by Keith Baker

What could you do if you had eight arms? Allow Octopus to demonstrate!

In this adorable book by Keith Baker, Octopus shows Little Crab just how many things can be done with a pair (or four) or arms—and, as it turns out, all those things that Octopus can do with eight arms you can do as well with only two! Rhyming text and beautiful, bright, fun illustrations will make this a joy to read (and act out) again and again.

–Lara (Haggard Library)

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How to Cheer Up Dad

May 29, 2014

how to cheer up dadHow to Cheer Up Dad by Fred Koehler

Little Jumbo’s dad is having a very bad day, and Little Jumbo is not sure why.  It couldn’t possibly have anything to do with the mess Little Jumbo made at breakfast, or his refusal to take a bath, or his objection to getting dressed after the bath.  Dad must need a time out.

Luckily, Little Jumbo knows just how to cheer up Dad with a few favorite things.  Whether they are Dad’s favorite things or Little Jumbo’s favorite things is debatable, but the end result is a sweet day of father and son time.

Koehler manages to express an amazing amount of emotion just through the set of an elephant’s trunk, and any parent will recognize the mania of a child’s enthusiasm for running away naked, the stubbornness and defiance right before a time out, and the glee of eating an ice cream cone.  This would make a precious Father’s Day gift for book-loving dads, or just a great read-aloud. Talk with your little one about how the illustrations tell a slightly different story from the text.

how to cheer up dad 2

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May 28, 2014

by Jenny Offill

What if you wanted a pet and your mother gave you a few rules.  “You can have any pet you want as long as it doesn’t need to walked or bathed or fed.”  What would you do?  Well I went to the library and after much research I found a perfect pet, a sloth.  Right off I knew the tree in our backyard would be the perfect place for Sparky! my sloth.  But I soon discovered there are a few problems when owning a sloth.  They sleep 16 out of 24 hours in a day so playing games with Sparky is quite challenging.  I win every game and Sparky is never enthusiastic.  It can take 2 – 3 days to even see Sparky open his eyes since he likes to wake up while I am asleep.  My friend came to see Sparky and felt sorry for me since all he did was sleep.  That was it, I decided to challenge Sparky and have a “Trained Sloth Extravaganza” with a multitude of tricks.  I put glitter on Sparky and even though we practiced and I kept yelling out commands; he just sat and looked at me.  Oh well, all in all he is a different pet but he is still my Sparky!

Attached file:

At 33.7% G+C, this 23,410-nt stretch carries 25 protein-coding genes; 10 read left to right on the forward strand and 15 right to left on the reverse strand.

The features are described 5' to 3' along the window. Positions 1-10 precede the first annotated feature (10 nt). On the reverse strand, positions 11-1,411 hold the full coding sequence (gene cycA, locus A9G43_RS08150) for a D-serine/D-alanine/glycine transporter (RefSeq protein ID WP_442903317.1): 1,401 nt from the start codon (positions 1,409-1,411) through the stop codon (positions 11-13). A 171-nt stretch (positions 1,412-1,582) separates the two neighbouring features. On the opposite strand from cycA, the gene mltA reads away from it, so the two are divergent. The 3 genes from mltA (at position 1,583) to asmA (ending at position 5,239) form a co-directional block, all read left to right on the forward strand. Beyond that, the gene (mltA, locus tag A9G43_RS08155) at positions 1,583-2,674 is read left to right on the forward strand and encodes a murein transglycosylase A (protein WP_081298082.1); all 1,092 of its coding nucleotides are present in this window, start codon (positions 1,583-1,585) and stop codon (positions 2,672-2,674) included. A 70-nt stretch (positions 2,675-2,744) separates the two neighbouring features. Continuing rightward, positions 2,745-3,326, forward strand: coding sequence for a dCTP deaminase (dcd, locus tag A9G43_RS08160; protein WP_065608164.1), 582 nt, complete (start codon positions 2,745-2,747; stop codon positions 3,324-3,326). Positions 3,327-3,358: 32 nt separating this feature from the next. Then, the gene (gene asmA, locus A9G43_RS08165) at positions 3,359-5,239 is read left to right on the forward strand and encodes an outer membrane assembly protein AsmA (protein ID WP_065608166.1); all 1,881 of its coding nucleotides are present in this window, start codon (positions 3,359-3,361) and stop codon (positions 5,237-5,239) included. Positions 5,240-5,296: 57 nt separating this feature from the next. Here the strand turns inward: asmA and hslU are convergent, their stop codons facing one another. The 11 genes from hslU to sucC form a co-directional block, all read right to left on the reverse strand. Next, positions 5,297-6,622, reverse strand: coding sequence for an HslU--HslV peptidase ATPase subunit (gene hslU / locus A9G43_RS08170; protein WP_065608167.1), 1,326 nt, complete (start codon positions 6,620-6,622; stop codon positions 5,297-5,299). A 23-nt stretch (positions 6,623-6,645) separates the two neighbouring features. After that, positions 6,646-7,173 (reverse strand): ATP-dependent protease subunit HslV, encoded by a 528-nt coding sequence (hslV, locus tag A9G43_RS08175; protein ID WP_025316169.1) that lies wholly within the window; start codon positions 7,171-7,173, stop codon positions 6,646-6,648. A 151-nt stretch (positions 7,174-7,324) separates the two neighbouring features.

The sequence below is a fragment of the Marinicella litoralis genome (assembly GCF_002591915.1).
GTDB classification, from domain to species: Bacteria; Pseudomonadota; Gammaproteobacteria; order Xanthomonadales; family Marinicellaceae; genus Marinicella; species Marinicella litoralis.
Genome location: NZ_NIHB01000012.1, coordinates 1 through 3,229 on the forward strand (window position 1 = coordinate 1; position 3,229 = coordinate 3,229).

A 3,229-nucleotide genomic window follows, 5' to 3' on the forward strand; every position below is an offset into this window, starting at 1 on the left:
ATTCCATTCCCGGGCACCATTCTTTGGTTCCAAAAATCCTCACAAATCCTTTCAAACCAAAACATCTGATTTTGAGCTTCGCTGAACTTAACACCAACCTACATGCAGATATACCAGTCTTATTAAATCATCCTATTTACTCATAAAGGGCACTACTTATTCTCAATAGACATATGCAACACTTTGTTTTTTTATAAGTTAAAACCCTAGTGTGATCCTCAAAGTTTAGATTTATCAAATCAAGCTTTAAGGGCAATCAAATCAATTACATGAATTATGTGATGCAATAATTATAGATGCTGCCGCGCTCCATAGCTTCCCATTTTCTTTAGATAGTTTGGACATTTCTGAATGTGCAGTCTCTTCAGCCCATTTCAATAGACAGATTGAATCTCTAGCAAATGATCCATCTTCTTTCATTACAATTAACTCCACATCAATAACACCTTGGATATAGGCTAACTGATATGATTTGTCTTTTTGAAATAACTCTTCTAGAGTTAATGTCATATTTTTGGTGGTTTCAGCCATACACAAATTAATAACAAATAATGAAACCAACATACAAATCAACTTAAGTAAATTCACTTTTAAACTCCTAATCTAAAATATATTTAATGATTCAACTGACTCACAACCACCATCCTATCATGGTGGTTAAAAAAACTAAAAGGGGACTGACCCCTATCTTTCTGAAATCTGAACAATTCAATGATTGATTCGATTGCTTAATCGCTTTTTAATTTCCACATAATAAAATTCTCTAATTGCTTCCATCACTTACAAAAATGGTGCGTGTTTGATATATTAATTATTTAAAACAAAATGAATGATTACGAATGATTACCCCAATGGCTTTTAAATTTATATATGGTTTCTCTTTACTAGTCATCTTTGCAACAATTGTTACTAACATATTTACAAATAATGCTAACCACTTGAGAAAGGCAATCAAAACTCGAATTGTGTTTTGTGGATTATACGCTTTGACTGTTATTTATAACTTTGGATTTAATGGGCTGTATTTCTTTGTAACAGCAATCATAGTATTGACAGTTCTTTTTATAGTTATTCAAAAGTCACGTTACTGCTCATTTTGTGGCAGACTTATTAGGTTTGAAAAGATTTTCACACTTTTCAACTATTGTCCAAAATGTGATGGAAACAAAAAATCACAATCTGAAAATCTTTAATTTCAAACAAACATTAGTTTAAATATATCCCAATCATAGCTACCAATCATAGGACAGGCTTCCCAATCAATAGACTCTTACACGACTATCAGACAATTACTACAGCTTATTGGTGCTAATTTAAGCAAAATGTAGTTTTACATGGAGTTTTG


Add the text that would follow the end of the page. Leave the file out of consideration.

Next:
I loved this book.  First of all his name says it all and her dedication to Sparky just had me laugh out loud.  A silly, creative and fun book that will be enjoyed by everyone.

Beverly  (Davis)

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The Short Giraffe

May 9, 2014

The Short Giraffeshort

By Neil Flory

Illustrated by Mark Cleary

The giraffes want to take a photo together. They all gather together, wanting to look their best, but monkey notices there’s one giraffe that’s not tall enough for the picture. Geri, the shortest giraffe who ever lived, doesn’t want to ruin the photo, but his friends are determined to make it work. They put him on stilts and fill him with helium, put springs on his feet and encourage him to climb a tree. Nothing works! Someone much smaller than even the short giraffe makes a suggestion that everyone can agree on.

The Short Giraffe is a quick but fun read about friendship and problem-solving. The illustrations are simple, but humorous with big smiles all around. This is a fun read for your little one, emphasizing that being different doesn’t mean you get left out.

Recommended for ages 2-5.

Nicki P. (Schimelpfenig)

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It’s an Orange Aardvark!

April 30, 2014

aardvarkIt’s an Orange Aardvark! by Michael Hall

Carpenter ants, complete with colorful hard hats, are “wrrr-” ing away inside a stump, making a hole for a window, when one of them worries that the hole will allow an aardvark’s long tongue to poke in and eat them.

Once the hole is complete, one of them sees something orange!  Could it possibly be an orange aardvark?

Another hole reveals blue!  Is it an orange aardvark wearing blue pajamas??  With each hole and color discovered, the aardvark grows more menacing.

So is there really an aardvark, or are all those colors something more beautiful and not so scary?  Well…the answer is not so clear.

Enjoy this colorful picture book with die cut holes and clean, bold illustrations and see what you think:  Is there really an aardvark?